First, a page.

George A. Romero. The father of the modern zombie. Arguably the most influential filmmaker in the horror genre. Legend. Icon.
And, as it turns out, a pretty nice guy.
When I first launched this site, one of the biggest things I hoped it would eventually lead to was a chance to talk to George A. Romero (my very first post was a happy birthday message to him!). This past weekend, it did and I got 20 minutes with the man himself. It wasn’t long, certainly, but it was still pretty fucking great. We talked about The Walking Dead, video games, what he’s working on and lots more. I’m sure I don’t have to sell you on reading this — if you’re reading this site, you love zombies. If you love zombies, you’re going to want to read this. So onward…
IZA: I’ll be moderating a panel with you, Max Brooks and Steven Schlozman soon. How did you meet them and how well do you know them?
George A. Romero: From conventions and things, I’ve run into Max at a lot of these horror conventions I do occasionally. I don’t do them that often, but Max, I think, does more than I do and he’s been there several times. He actually hosted an awards thing I was given, and I’ve just known him over the years, and of course because of his work. I’m interested in anybody that’s crazy enough to go out with zombies. That’s really how I know him.
Steve called me up one day. He was writing this novel called The Zombie Autopsies and he called up to just pick my brain, just to chat basically. My partner and I wound up buying the rights to the book, so I’m adapting it right now into a screenplay. Steve and I, over the least three years or whatever it’s been, two and a half, have become pretty good friends.
And I understand that this is the first panel you and Max have done together?
Yes, it is.
And you mentioned you’re currently adapting Zombie Autopsies into a screenplay. Is that something you also hope to direct?
I hope so. But hey, if Brad Pitt wants to buy it … [laughs]
You’d be willing to let it go if the check was big enough?
I think so. I think both Steve and I would. We’d love to just stay in control of it, but I think, I have a suspicion by the time I am finished with it, it’s not going to be inexpensive. It’s not going to be three million, it’s going to be more like ten or fifteen. And that might make it something that I don’t even necessarily want to do. I’ve sort of gone back with my last several films — after Land of the Dead, man, I just dropped back into the backfield and I just so much enjoyed working with small budgets and with crews that I know and love. That’s been my thing for the last couple projects that I’ve done. I just don’t want that rat race any more. Land of the Dead was no fun.
I read a bunch of interviews with you from around that time and it seemed like that movie almost ruined zombies for you, at least for a short while.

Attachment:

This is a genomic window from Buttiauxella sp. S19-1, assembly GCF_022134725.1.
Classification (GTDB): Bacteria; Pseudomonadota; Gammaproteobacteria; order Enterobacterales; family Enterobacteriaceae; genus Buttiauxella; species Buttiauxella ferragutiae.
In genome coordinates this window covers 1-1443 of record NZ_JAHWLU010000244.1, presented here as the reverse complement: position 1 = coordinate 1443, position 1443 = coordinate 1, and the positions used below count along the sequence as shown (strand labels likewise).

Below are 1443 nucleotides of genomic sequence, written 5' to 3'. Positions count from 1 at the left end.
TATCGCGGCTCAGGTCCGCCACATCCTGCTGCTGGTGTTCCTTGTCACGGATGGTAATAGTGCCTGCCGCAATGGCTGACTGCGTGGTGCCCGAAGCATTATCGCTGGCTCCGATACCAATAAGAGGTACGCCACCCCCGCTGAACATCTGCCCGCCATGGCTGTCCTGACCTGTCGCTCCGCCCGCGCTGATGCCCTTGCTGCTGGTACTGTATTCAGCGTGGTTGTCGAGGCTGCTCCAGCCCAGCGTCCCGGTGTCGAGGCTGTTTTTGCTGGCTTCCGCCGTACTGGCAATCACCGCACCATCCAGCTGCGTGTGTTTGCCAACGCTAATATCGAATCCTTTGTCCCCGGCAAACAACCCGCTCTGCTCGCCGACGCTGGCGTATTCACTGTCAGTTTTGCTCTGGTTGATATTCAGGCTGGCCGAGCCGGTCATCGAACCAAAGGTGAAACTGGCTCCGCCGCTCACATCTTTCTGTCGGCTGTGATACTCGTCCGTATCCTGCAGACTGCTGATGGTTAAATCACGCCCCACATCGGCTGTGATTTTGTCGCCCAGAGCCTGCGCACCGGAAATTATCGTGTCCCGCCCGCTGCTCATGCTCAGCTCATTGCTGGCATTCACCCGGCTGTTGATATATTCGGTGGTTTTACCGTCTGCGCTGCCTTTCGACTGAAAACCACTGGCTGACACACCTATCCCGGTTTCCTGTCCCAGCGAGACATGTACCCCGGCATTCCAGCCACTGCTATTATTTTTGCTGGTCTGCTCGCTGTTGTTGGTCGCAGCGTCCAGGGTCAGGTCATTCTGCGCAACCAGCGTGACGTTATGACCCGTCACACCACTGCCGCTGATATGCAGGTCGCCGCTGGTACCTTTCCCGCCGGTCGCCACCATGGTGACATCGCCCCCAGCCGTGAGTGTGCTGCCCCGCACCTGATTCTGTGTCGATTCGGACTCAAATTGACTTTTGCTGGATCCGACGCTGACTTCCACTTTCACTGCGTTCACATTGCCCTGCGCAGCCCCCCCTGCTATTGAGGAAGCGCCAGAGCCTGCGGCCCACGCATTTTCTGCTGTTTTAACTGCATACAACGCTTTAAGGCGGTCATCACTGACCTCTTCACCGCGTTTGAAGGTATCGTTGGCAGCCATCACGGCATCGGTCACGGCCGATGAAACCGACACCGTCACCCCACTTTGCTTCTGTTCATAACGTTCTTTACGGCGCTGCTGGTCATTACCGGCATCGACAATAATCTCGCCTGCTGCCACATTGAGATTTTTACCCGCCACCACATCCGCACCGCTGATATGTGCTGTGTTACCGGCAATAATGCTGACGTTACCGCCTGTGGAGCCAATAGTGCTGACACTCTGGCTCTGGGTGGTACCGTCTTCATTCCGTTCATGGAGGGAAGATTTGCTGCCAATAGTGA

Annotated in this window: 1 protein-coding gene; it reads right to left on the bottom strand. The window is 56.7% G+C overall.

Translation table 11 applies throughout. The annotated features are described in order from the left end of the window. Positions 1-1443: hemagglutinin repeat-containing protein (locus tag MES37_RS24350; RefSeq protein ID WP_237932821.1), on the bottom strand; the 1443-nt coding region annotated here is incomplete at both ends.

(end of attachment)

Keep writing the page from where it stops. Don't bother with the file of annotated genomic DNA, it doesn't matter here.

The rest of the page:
It didn’t. Even while I was working on it, I had already had the idea. You know, what happens is it takes so long for one of those deals to develop. So we were working on that thing for, it seems like forever. And I already had the next idea, the idea for Diary of the Dead and I was ready to roll with it. It actually came pretty quickly after Land. It was the shortest period between my zombie films, and so was the next one [Survival of the Dead]. The same people financed it and they were standing by, ready with a check. So I was able to sort of knock those out pretty quickly, a year and a half apart. But that’s it, I think, for a while.
I had the idea for Diary, which was I wanted to do something about citizen journalism. That’s where that idea came from. And unfortunately, I wasn’t really ready for the next one [Survival], but I just made it a more general statement about tribalism and party lines. As it turns out, it was maybe a bit prophetic. Look what’s happening in the states now, with the left and the right.
Around the time Survival came out, there was some discussion of several more sequels. Whatever became of that?
Yeah, I was ready with it. I had started a script, and I was ready to roll and the same people were ready to finance it. But then, Survival just went out and Magnolia just trashed it. They just didn’t do anything with it. That’s the way it goes. So then nobody wanted gamble on another one quickly. But anyway, I’m standing by, waiting for something to happen.
Seems likely you’ll get another shot, as popular as zombies continue to be.
I know. I keep waiting for them to die. I somehow feel that, you know, I used to be the only guy doing this stuff. Now, everybody’s in my playground.
It’s true. I’ve been following zombie culture intently for five or six years, watching it grow and and grow, and I keep waiting for a backlash, for people to get sick of it and move on to the next thing. but it keeps not happening. Now, I don’t know.